One Of Michael Mann's Favorite Moments In Heat Highlights What Makes Robert De Niro's Performance Great

When thinking about Michael Mann's classic film "Heat," plenty of "best movie moments" come to mind. Whether it be the diner conversation between Vincent Hanna (Al Pacino) and Neil McCauley (Robert De Niro) or the enthralling chase sequence at the end of the film, "Heat" has plenty of memorable moments that help define the characters and move the story along. However, when looking at the scenes that best showcase the actor's performances, director Michael Mann had smaller, seemingly more insignificant scenes in mind.

As much as "Heat" draws viewers in with its great action and high stakes, the movie keeps viewers invested in the other side of the lives of these career criminals and the people who hunt them down. The personal, more intimate moments these characters have give them a genuine feel; more than that, the quiet scenes greatly accentuate the actors' performances. Whether you notice it or not, it's in these scenes that the characters and their roles in the film are better exemplified, while also playing a crucial role later in the movie.

The responsibility of Neil McCauley

In a 2017 interview with LA Weekly, director Michael Mann spoke about one of his favorite moments in "Heat," in which Neil McCauley (Robert De Niro) catches Chris' wife Charlene (Ashley Judd) having an affair with Hank Azaria's character. Neil calmly handles the situation and sends Charlene home, and the entire sequence is something that Mann firmly believes to be crucial to De Niro's character and the events of the movie as a whole:

"It might be my favorite part of his performance. There's something at that moment — he is 200 percent, Neil McCauley. He is the boss of that crew. He's taking responsibility. He's being protective. 'Clean up, go home: I'll keep the lie. I'll keep the marital betrayal I've just discovered, which is potentially dangerous to our security. And it turns out it is — because Pacino discovers Hank Azaria, and they use him to get to Ashley Judd."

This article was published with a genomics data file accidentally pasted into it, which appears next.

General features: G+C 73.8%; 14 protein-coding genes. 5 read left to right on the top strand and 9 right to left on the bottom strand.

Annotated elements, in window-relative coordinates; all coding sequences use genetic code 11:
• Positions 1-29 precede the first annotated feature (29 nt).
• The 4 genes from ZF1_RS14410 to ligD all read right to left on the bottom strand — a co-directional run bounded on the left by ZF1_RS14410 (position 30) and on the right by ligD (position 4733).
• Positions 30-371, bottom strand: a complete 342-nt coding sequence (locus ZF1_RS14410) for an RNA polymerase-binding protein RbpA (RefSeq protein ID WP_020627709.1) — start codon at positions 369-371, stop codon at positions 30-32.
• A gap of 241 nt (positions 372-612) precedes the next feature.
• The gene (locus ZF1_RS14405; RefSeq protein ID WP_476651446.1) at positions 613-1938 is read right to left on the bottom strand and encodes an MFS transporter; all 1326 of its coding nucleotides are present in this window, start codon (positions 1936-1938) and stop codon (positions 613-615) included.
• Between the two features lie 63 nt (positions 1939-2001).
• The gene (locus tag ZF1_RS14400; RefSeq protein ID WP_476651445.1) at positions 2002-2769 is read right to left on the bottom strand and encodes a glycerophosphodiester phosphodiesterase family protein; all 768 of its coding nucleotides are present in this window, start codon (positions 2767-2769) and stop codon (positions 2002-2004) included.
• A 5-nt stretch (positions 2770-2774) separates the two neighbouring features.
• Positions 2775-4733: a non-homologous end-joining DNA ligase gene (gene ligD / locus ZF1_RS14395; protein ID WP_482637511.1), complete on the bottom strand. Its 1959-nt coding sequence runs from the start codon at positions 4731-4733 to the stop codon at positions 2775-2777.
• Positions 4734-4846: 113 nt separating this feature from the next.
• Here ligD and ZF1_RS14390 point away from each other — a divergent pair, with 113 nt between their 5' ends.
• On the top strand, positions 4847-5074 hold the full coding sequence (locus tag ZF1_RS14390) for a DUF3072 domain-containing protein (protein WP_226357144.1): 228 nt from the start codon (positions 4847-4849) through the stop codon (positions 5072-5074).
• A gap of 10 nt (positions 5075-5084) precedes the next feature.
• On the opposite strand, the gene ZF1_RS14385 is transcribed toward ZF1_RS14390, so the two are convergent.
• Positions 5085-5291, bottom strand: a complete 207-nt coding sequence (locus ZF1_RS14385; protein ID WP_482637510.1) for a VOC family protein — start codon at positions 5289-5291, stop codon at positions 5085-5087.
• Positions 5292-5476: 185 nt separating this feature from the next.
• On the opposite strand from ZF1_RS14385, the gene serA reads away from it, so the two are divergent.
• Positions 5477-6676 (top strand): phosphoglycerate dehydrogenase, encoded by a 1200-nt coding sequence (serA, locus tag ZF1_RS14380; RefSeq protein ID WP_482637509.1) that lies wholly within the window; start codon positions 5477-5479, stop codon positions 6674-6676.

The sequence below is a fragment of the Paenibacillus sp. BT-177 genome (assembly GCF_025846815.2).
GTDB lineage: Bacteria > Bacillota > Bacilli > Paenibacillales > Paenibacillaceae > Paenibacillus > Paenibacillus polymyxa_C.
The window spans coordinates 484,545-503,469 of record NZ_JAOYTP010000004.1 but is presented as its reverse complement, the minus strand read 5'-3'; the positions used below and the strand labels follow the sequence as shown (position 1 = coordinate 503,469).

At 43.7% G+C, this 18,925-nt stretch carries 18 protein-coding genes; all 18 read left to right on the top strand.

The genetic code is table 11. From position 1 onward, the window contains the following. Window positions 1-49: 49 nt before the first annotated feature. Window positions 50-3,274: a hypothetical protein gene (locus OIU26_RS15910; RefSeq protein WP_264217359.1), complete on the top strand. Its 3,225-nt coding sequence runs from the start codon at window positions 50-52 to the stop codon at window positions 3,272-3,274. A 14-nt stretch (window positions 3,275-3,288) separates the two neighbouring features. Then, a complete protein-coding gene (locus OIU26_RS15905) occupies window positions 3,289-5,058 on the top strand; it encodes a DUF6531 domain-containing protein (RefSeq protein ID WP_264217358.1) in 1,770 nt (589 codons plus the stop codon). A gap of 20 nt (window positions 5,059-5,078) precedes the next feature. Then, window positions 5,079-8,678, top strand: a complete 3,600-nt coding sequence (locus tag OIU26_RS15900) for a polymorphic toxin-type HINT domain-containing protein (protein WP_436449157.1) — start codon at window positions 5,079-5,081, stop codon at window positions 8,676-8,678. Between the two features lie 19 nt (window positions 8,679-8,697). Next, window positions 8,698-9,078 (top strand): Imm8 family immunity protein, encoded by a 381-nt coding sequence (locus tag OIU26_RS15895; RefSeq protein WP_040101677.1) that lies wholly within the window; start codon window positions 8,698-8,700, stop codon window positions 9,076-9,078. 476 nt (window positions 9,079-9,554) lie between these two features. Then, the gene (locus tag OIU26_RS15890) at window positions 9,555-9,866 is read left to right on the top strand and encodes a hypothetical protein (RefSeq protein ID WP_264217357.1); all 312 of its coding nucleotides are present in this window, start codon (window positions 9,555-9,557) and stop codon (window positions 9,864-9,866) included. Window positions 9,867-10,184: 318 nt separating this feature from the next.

"Heat" is a film with many constantly moving pieces, and Mann's ability to give each aspect of the film a distinct purpose is what elevates the drama and story. What could've easily turned into a one-dimensional heist film became a layered crime drama about non-attachment. Neil's reaction to Charlene's affair perfectly demonstrates the character's beliefs while also becoming a central piece that leads to one of the many downfalls in the film.

Engaging characters, even in the quiet moments

The complex nature of "Heat" and its characters serves as a testament to Michael Mann's talents as a director. It isn't just the shootouts, robberies, and intense conversations that drive the film's narrative. Neil's life outside of his heists also plays a big part in the story, as much as the character speaks of non-attachment. The personal lives of each character, whether a cop or a career criminal, are deeply intertwined with the violence and intense action featured in the story of "Heat." Because of this fact, even a scene that seems insignificant early on in the runtime, like Neil cleaning up after a loved one that's a part of his crew, plays a crucial role in the story.

Robert De Niro's character Neil McCauley and Al Pacino's Vincent Hanna are two incredibly engaging characters. The actors who bring them to life, both in the quiet moments and the big set pieces, are significant to "Heat" and its commentary on the human condition and the fragility of relationships. While Mann believed that one scene of Neil keeping Charlene's secret perfectly exemplifies De Niro as McCauley, I'm sure there are plenty of other moments in "Heat" that feature De Niro channeling the character just as well.